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Striking the Match

April 14, 2011

Trevin Wax interviews George G. Robinson, author of the new book, Striking the Match: How God is Using Ordinary People to Change the World Through Short-Term Missions.  From the interview:

Trevin Wax: What do you say to the person who points out the financial cost? Let’s say you’ve got a team of 12 who go on an overseas trip. It’s going to cost them about $25,000. Sometimes the missionary thinks, We could do so much ministry with that money!

George Robinson: Behind that objection lies a hidden assumption: God has limited resources, and if these resources are used on short-term mission teams, they won’t be available for long-term missionaries. I don’t accept that assumption as valid. God’s resources are limitless. The question is about how we prioritize these resources. At the heart of it all, this debate is a faith issue.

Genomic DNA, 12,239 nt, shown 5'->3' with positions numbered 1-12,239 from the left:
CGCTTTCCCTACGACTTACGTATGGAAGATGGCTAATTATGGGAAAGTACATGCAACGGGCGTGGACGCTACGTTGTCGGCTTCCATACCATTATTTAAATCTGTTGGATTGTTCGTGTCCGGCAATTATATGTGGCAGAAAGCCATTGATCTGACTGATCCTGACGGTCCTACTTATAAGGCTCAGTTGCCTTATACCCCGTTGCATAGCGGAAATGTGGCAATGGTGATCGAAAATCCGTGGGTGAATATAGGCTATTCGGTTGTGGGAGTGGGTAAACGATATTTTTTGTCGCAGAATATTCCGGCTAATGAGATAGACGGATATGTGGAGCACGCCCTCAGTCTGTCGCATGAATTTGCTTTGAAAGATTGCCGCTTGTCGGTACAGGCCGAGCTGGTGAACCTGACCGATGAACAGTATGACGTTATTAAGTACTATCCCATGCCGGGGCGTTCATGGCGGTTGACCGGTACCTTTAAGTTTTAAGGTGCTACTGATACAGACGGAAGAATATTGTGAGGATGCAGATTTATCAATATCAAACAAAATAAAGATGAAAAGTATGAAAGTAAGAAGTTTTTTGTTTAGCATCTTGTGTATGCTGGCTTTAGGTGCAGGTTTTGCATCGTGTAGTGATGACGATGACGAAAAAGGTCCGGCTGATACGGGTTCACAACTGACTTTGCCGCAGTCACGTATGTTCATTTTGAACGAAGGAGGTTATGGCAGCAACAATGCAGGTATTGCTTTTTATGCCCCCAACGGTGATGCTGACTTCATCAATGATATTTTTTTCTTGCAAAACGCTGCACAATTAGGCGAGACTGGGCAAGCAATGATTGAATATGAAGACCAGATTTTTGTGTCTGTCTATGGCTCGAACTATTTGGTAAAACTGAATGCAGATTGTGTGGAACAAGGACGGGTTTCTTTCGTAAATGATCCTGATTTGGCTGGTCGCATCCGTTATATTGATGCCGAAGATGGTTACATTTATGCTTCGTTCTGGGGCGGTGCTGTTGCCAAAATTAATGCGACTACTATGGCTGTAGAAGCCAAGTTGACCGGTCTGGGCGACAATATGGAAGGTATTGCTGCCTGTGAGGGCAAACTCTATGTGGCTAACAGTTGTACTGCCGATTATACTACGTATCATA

Could you do more training of nationals if the short-term team stayed home and sent you $25,000? Absolutely. That kind of money would go a long way on the front end. But when short-term mission teams are on the field and the missionaries figure out a way to plug them into the ongoing strategy, then you’re not only making a financial investment, but also a broader investment. The short-term visitors may end up joining your team long-term. Or they may end up being long-term partners, financial and in other ways. The $25,000 looks like a bad investment on the front end, but that sum represents twelve people who – if over the course of their lifetime give just $100 – could wind up supplying the long-term missionary with hundreds of thousands of dollars.

Instead of seeing the big picture, too often we’re looking at things through a very narrow perspective. We think of resources as the limited piece of a pie instead of thinking how to use short-term teams to our advantage. And what happens when we fail to utilize short-term teams? We inoculate them to our mission. They go away thinking they’re not needed. They think their finances aren’t needed either.


From → Missions

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